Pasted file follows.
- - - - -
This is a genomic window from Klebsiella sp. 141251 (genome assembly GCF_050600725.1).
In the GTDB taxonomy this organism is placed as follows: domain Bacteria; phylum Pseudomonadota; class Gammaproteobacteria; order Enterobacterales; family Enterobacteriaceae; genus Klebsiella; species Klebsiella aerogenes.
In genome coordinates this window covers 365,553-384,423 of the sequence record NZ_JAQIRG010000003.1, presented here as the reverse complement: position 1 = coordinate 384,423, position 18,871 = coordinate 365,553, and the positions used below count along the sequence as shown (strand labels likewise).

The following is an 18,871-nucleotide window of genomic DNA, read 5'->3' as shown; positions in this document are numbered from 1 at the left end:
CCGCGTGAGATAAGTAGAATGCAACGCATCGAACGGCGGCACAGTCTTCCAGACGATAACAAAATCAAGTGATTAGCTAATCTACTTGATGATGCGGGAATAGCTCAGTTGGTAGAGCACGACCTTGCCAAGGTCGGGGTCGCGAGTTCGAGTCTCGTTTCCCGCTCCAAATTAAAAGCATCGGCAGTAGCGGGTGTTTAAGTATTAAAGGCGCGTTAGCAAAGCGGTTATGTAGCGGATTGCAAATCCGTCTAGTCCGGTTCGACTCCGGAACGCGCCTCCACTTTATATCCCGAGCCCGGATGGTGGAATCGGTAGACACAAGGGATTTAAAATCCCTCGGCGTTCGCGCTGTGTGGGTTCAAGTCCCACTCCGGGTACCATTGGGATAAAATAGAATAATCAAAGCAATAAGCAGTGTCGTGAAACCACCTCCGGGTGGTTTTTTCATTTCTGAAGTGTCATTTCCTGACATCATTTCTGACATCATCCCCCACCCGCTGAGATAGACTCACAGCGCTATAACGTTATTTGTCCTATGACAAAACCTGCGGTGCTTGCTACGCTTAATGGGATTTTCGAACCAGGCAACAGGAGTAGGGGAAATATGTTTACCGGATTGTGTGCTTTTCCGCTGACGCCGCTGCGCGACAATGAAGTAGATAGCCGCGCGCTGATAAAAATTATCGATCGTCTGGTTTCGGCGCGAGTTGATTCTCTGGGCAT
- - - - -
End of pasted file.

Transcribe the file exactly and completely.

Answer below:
This is a genomic window from Klebsiella sp. 141251 (genome assembly GCF_050600725.1).
In the GTDB taxonomy this organism is placed as follows: domain Bacteria; phylum Pseudomonadota; class Gammaproteobacteria; order Enterobacterales; family Enterobacteriaceae; genus Klebsiella; species Klebsiella aerogenes.
In genome coordinates this window covers 365,553-384,423 of the sequence record NZ_JAQIRG010000003.1, presented here as the reverse complement: position 1 = coordinate 384,423, position 18,871 = coordinate 365,553, and the positions used below count along the sequence as shown (strand labels likewise).

The following is an 18,871-nucleotide window of genomic DNA, read 5'->3' as shown; positions in this document are numbered from 1 at the left end:
CCGCGTGAGATAAGTAGAATGCAACGCATCGAACGGCGGCACAGTCTTCCAGACGATAACAAAATCAAGTGATTAGCTAATCTACTTGATGATGCGGGAATAGCTCAGTTGGTAGAGCACGACCTTGCCAAGGTCGGGGTCGCGAGTTCGAGTCTCGTTTCCCGCTCCAAATTAAAAGCATCGGCAGTAGCGGGTGTTTAAGTATTAAAGGCGCGTTAGCAAAGCGGTTATGTAGCGGATTGCAAATCCGTCTAGTCCGGTTCGACTCCGGAACGCGCCTCCACTTTATATCCCGAGCCCGGATGGTGGAATCGGTAGACACAAGGGATTTAAAATCCCTCGGCGTTCGCGCTGTGTGGGTTCAAGTCCCACTCCGGGTACCATTGGGATAAAATAGAATAATCAAAGCAATAAGCAGTGTCGTGAAACCACCTCCGGGTGGTTTTTTCATTTCTGAAGTGTCATTTCCTGACATCATTTCTGACATCATCCCCCACCCGCTGAGATAGACTCACAGCGCTATAACGTTATTTGTCCTATGACAAAACCTGCGGTGCTTGCTACGCTTAATGGGATTTTCGAACCAGGCAACAGGAGTAGGGGAAATATGTTTACCGGATTGTGTGCTTTTCCGCTGACGCCGCTGCGCGACAATGAAGTAGATAGCCGCGCGCTGATAAAAATTATCGATCGTCTGGTTTCGGCGCGAGTTGATTCTCTGGGCAT